According to the status quo, our government is the reason why we live in such a harmonious place.  The government supposedly creates order, and keeps the citizenry safe from the horrific externalities of the universe.  They somehow believe that the government is like a care bear, and it’s only purpose is to serve the people; it never has any “self interest” of its own.  We are taught this dogma in our public schools, but when you’re a younger person, you don’t really think about refuting your “masterful” all knowing teachers.  You expect that your teachers know all since they are older, and you learn earlier on that if you even think about standing up to your teacher, you would be wasting your time.  After going through the rabbit hole of libertarianism, your statist teachings become dispensable.  A lot of dubious claims were told to us when we attended these public schools, and there’s one claim that I’m choosing to refute in this article: Government and child labor laws are the reason that child labor has become a rarity.

 

 

Child labor is definitely a topic you don’t want to bring up during a first date at a nice restaurant.  The chances of you having a logical conversation about child labor are very slim.  It’s a topic that is filled with emotional outrage, and being on the contrarian side — like me — would definitely not get you a second date with the girl of your dreams.  Most people equate child labor to slavery, and they despise the practice claiming that it is dangerous and exploitative to our children.  There’s some questions that these all knowing moralists forget to ask though: Why does child labor even exist in the first place? And why do such people participate in such practices?  It’s easy to want to eradicate child labor from an ivory tower in a wealthy country like America, but if you’re a low income parent of a child in an extremely impoverished country, it’s not so simple and your choices are very limited.

 

 

 

Child labor is a symptom of extreme poverty; the kind of poverty where the average person lives off of a dollar a day.  These people live in conditions that make the average poor american look very prosperous.  Despite how appalling child labor may look to an average american, a job in a sweat shop might be the only chance for a child in an impoverished family to escape starvation.  In some developing countries, children can earn up to 25 percent of the family income which is extremely vital for a family.  Especially if you’re living under these circumstances.  We can easily see that one of the major reasons why children participate in these jobs; it is one of their best options for their families and themselves to survive.  These parents aren’t ignorant heartless beings, they are just responding to the cruel features of living in an extremely harsh environment.  Now the moralists would cry for compulsory schooling for children in these developing countries, but not all governments can afford such a program, and this presumes that compulsory schooling will actually benefit the children.  In very poor and rural countries, sources are very limited to schools so these schools might not be as efficient as the moralist would like them to be.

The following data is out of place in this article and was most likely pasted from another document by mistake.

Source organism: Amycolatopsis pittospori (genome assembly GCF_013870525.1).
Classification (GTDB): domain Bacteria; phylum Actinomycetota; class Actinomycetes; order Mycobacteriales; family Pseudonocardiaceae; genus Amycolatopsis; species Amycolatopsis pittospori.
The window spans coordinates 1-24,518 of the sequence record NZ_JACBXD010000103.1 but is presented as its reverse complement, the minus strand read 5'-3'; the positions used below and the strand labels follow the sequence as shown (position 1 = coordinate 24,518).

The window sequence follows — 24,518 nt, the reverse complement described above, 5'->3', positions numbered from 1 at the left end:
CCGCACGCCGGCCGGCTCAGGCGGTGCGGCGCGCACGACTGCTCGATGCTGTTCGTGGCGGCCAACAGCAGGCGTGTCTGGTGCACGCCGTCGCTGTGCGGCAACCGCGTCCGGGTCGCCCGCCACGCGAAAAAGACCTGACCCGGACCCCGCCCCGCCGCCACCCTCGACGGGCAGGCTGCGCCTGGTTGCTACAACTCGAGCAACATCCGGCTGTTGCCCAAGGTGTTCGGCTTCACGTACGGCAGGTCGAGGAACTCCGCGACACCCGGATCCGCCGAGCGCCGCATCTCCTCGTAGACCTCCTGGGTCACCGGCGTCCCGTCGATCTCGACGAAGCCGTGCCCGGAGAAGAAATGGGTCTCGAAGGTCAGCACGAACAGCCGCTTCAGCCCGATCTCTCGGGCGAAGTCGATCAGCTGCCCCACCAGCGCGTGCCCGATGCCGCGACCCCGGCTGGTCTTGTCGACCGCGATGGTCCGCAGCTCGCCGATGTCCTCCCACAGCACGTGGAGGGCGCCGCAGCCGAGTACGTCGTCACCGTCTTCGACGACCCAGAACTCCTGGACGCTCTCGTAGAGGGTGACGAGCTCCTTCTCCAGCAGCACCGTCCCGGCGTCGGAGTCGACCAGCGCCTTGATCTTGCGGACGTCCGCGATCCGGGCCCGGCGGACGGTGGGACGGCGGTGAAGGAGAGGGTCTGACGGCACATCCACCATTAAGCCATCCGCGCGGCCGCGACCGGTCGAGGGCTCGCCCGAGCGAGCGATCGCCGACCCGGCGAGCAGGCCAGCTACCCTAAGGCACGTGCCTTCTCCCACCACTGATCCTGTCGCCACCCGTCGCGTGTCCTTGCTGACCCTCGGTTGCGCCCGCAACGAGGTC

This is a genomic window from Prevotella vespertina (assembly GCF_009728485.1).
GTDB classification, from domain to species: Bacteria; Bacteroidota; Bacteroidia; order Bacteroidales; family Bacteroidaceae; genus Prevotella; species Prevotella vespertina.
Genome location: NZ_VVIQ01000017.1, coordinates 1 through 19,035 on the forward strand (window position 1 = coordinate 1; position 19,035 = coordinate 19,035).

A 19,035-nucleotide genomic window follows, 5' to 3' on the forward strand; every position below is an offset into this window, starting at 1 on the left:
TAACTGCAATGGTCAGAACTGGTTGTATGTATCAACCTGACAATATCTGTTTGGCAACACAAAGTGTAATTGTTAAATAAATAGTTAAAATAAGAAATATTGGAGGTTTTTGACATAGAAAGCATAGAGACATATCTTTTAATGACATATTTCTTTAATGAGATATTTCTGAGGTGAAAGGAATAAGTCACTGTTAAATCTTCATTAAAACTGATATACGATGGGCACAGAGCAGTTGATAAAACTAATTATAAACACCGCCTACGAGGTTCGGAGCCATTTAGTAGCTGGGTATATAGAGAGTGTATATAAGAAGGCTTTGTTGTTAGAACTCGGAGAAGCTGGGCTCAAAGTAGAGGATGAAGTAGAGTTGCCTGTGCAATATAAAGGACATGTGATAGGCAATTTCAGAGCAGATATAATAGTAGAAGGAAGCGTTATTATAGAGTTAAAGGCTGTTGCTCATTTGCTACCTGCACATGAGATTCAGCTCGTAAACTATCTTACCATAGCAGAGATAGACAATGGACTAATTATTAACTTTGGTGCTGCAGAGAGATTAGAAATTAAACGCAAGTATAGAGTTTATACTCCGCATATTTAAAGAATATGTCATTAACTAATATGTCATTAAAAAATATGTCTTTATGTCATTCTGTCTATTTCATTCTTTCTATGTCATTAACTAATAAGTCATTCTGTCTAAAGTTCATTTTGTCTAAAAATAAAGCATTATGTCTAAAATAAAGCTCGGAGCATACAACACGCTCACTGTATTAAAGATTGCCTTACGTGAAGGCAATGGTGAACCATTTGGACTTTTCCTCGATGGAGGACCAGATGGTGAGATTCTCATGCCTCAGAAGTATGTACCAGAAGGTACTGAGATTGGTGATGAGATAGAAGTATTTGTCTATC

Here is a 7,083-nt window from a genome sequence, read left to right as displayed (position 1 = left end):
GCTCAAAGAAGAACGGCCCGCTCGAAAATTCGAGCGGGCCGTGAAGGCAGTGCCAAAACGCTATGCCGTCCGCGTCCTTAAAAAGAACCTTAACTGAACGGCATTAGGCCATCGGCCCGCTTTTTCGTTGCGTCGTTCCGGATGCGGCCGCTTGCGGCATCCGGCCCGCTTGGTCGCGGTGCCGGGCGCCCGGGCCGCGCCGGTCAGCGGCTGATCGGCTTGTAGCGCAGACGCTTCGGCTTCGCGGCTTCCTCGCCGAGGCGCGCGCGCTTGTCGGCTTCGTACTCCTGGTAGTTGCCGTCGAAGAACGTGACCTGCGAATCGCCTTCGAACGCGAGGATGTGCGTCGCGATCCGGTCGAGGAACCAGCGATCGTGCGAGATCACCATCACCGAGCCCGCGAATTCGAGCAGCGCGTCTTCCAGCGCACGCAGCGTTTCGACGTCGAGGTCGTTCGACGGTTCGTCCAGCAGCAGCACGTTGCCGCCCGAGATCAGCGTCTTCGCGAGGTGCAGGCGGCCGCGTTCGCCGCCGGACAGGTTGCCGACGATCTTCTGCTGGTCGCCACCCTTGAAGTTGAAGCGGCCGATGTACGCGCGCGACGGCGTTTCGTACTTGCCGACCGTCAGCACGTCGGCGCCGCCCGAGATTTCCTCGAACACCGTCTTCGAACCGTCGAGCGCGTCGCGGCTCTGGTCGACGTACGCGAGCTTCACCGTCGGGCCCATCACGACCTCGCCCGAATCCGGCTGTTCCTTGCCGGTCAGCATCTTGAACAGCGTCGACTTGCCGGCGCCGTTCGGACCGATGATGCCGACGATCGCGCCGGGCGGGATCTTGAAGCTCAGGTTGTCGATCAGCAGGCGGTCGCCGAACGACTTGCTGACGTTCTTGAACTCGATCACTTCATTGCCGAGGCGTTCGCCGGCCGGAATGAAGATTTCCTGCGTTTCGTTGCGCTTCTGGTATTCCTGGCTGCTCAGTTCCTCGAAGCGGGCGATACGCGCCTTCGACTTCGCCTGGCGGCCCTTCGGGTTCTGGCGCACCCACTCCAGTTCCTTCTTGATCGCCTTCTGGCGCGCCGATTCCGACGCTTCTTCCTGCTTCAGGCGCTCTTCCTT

So that brings us to this question: How did child labor dissolve from the modern economy? It certainly didn’t come from bans and legislative measures.  Economic freedom, increased productivity, and accumulation of savings and wealth are the three primary factors of this phenomenal change in economic activity.  If you were to look at Exhibit 1.15 of the 2005 Economic Freedom of the World Report, countries with more economic freedom have lower percentages of children in the labor force.  It shouldn’t come as a surprised that countries with higher ratings of economic freedom generally have better literacy rates, lower infant mortality rates, and higher incomes.  As you can see from this graph, countries that exceed 12,000 dollars per capita have practically no measurement of child participation in their economies.  Making child labor illegal in a country where child labor is a persistent factor in an economy will only worsen the working conditions of children, and it will deplete wages lower than they would be otherwise.

 

 

If an economy is reliant on child labor, prohibiting the practice will be extremely useless.  The only outcome that happens under useless government bans is the creation of an underground economy where violent criminals run the show; the children suffer more than anybody under these prohibitions.  India is a brilliant example of child labor prohibitions, mandatory schooling, and other governmental interventions being worthless in the fight against child labor.  Despite all the government bans, 28 million kids are still engaging in child labor.  India enacted the Right to Education Act in 2009 which gave the government the authority to provide compulsory education to children ages 6 to 14.  A year after India enacted this amendment, they’re still 8.1 million kids that are not in school.  The Mines Act — which was past in 1952 — bans anyone under 18 from working in the coal mines.  Despite the law being in place, around 70,000 kids work in the coal mines located in Shillong, the capital of the Meghalaya region in India.  Lets take a deep glimpse into this.  From the New York Times: